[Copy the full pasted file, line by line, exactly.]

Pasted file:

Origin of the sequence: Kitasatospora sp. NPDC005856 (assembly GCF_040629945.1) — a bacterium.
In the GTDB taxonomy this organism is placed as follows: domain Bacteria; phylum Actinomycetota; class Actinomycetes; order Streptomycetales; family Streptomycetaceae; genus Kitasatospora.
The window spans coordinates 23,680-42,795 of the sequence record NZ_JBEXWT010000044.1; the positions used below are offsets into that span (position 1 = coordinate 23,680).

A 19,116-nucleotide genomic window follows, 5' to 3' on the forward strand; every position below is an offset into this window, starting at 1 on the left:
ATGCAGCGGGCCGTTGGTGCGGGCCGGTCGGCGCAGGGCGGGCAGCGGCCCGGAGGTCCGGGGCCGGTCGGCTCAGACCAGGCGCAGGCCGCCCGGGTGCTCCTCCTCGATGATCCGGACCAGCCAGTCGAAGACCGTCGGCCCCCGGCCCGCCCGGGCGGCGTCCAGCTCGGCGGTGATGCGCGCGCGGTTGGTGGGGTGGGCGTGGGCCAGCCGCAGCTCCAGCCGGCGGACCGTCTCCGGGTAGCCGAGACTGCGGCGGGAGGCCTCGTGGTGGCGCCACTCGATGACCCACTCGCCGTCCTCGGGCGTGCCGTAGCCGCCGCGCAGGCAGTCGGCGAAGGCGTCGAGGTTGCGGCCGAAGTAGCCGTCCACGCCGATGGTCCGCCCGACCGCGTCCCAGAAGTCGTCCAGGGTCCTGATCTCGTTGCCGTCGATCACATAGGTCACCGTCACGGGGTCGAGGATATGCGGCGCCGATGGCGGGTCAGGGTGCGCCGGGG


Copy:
Origin of the sequence: Kitasatospora sp. NPDC005856 (assembly GCF_040629945.1) — a bacterium.
In the GTDB taxonomy this organism is placed as follows: domain Bacteria; phylum Actinomycetota; class Actinomycetes; order Streptomycetales; family Streptomycetaceae; genus Kitasatospora.
The window spans coordinates 23,680-42,795 of the sequence record NZ_JBEXWT010000044.1; the positions used below are offsets into that span (position 1 = coordinate 23,680).

A 19,116-nucleotide genomic window follows, 5' to 3' on the forward strand; every position below is an offset into this window, starting at 1 on the left:
ATGCAGCGGGCCGTTGGTGCGGGCCGGTCGGCGCAGGGCGGGCAGCGGCCCGGAGGTCCGGGGCCGGTCGGCTCAGACCAGGCGCAGGCCGCCCGGGTGCTCCTCCTCGATGATCCGGACCAGCCAGTCGAAGACCGTCGGCCCCCGGCCCGCCCGGGCGGCGTCCAGCTCGGCGGTGATGCGCGCGCGGTTGGTGGGGTGGGCGTGGGCCAGCCGCAGCTCCAGCCGGCGGACCGTCTCCGGGTAGCCGAGACTGCGGCGGGAGGCCTCGTGGTGGCGCCACTCGATGACCCACTCGCCGTCCTCGGGCGTGCCGTAGCCGCCGCGCAGGCAGTCGGCGAAGGCGTCGAGGTTGCGGCCGAAGTAGCCGTCCACGCCGATGGTCCGCCCGACCGCGTCCCAGAAGTCGTCCAGGGTCCTGATCTCGTTGCCGTCGATCACATAGGTCACCGTCACGGGGTCGAGGATATGCGGCGCCGATGGCGGGTCAGGGTGCGCCGGGG